Many farmers are taking steps to reduce their environmental impact, but more advice is needed to drive big change and ease worry among producers, according to a Mole Valley Farmers’ survey.
Nearly 400 farmers took part in the survey, which was designed to gauge farmer attitudes to changes in environmental policy and identify ways in which Mole Valley Farmers can support producers in the future.
Ninety percent of respondents expressed concerns about how they would be paid for environmental management. And the level of worry was significantly higher among those who had signed up to the Government’s pilot schemes.
Despite these concerns, 35% had not started doing anything to lower their environmental impact and just 18% understood their farm’s carbon footprint.
Katie Ackland, Environmental Projects Coordinator for Mole Valley Farmers, said: “The number of people who are working to understand or improve their carbon footprint is quite low. It just shows there needs to be greater clarity on what needs to be done and more incentive to act.”
Just 11% had been asked by their buyer to lower their carbon footprint (CFP). The majority of those were dairy producers (93%) and more than half were Arla suppliers. This corresponds with Arla’s recent requirement for its suppliers to undertake a Climate Check to help reduce the processor’s overall carbon footprint.
Selecting more sustainable feed was one of the areas buyers were asking their producers to address - something Mole Valley Farmers can help with.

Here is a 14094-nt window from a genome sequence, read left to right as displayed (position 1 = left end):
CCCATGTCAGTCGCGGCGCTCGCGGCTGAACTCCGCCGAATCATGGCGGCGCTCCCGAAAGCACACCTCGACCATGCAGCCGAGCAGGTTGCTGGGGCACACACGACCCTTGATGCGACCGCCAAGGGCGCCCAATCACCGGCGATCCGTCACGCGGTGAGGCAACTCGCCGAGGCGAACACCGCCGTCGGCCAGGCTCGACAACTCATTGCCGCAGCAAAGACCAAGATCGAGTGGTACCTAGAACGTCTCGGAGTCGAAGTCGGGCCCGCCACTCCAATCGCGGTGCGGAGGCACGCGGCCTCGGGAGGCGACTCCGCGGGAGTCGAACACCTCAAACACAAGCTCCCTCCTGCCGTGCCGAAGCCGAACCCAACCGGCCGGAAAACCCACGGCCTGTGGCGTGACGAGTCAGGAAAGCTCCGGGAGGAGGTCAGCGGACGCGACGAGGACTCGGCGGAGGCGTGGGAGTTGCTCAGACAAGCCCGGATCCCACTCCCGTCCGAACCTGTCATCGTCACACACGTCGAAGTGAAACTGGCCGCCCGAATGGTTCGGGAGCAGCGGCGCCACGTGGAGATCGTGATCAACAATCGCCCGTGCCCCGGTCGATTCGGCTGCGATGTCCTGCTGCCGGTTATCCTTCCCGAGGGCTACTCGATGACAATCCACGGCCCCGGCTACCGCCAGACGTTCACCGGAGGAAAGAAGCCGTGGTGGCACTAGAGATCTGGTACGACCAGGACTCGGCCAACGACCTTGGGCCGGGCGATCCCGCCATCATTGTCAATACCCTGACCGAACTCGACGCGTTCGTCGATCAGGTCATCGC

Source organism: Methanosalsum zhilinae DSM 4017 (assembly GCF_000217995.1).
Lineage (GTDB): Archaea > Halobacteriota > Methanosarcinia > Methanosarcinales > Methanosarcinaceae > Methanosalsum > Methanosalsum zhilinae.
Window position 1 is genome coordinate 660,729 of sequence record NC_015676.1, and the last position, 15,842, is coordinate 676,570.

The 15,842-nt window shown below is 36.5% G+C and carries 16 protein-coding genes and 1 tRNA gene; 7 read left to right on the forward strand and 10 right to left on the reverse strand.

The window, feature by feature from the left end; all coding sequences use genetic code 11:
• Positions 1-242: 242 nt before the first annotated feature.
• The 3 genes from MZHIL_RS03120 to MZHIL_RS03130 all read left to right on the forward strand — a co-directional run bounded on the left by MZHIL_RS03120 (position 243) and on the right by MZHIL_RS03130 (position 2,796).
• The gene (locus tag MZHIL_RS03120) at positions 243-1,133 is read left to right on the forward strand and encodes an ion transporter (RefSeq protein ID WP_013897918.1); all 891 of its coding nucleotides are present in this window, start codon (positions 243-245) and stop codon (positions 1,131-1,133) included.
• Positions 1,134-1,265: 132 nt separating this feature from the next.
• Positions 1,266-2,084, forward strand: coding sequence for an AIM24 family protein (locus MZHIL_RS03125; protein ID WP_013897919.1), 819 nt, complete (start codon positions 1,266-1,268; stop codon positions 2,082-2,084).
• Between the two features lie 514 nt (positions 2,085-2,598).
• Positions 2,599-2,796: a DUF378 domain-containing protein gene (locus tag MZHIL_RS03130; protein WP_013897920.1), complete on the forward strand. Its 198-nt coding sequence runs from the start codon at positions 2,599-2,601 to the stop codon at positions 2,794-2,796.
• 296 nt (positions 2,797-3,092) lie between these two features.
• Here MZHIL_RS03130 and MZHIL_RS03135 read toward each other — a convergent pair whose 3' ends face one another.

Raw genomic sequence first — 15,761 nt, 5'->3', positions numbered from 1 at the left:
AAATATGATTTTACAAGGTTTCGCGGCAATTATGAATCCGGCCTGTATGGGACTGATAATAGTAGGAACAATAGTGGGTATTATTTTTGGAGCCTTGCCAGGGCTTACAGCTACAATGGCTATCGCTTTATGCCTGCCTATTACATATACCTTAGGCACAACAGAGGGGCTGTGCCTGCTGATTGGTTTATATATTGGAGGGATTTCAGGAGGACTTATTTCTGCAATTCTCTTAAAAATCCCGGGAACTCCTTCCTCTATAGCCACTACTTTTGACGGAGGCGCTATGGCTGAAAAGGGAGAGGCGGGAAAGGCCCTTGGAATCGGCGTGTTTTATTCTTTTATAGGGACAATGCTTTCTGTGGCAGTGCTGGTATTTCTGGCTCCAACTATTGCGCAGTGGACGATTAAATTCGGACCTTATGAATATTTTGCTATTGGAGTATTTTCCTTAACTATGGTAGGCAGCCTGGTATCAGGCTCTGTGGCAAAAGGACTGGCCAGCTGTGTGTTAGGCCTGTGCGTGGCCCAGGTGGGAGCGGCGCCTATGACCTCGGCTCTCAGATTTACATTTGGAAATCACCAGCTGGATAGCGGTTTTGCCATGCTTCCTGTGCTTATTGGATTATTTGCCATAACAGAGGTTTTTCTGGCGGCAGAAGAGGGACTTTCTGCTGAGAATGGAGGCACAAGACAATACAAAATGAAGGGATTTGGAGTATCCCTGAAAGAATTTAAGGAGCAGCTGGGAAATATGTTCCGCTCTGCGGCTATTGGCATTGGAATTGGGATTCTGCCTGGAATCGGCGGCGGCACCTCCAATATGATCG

Miss Ackland added: “A large proportion of farmers wanted to reduce the environmental impact of their animals diets by improving forage quality and looking at switching from feeds with a high carbon footprint were seen as the most important ways to do that.”
This meant moving away from feeds like soya and palm, associated with deforestation, and improving home-grown forage quality by thinking about things like cut timing, using an appropriate silage additive and targeted reseeding.
Miss Ackland said the 28% of respondents working to improve environmental management were making great strides by doing things like planting hedgerows, using solar panels and reducing fertiliser use.
“Thinking about where bought-in nitrogen is sourced is a key consideration for the new Environmental Land Management (ELMS) scheme. It’s vital all farmers look at ways to use slurry and organic manure to reduce reliance on bagged fertiliser,” said Miss Ackland.
“With that in mind, slurry testing is an increasingly important tool so farmers can understand exactly what they’ve got on farm and balance it with bought-in fertiliser. That said, 23% of farmers said they were not looking to slurry test in the future. Against this backdrop and current high fertiliser prices, farmers will need to embrace these tools moving forward.”
Environmental management concerns - let us help you!
We take our role seriously in reducing our own carbon footprint and helping farmers to do the same. As part of our Climate Positive Agriculture initiative:
- We understand the carbon footprint of every feed ingredient delivered to our mills
- We declare the carbon footprint on the label of all conventional dairy compounds and blends produced by Mole Valley Feed Solutions so farmers can make informed buying decisions
- The business produces specifically formulated compound feeds without soya or palm
- We incorporate more home-produced feeds, such as beans and rape into our compounds and blends
- We can determine the carbon footprint, nitrogen and methane impact of different diets using our Precision Nutrition rationing program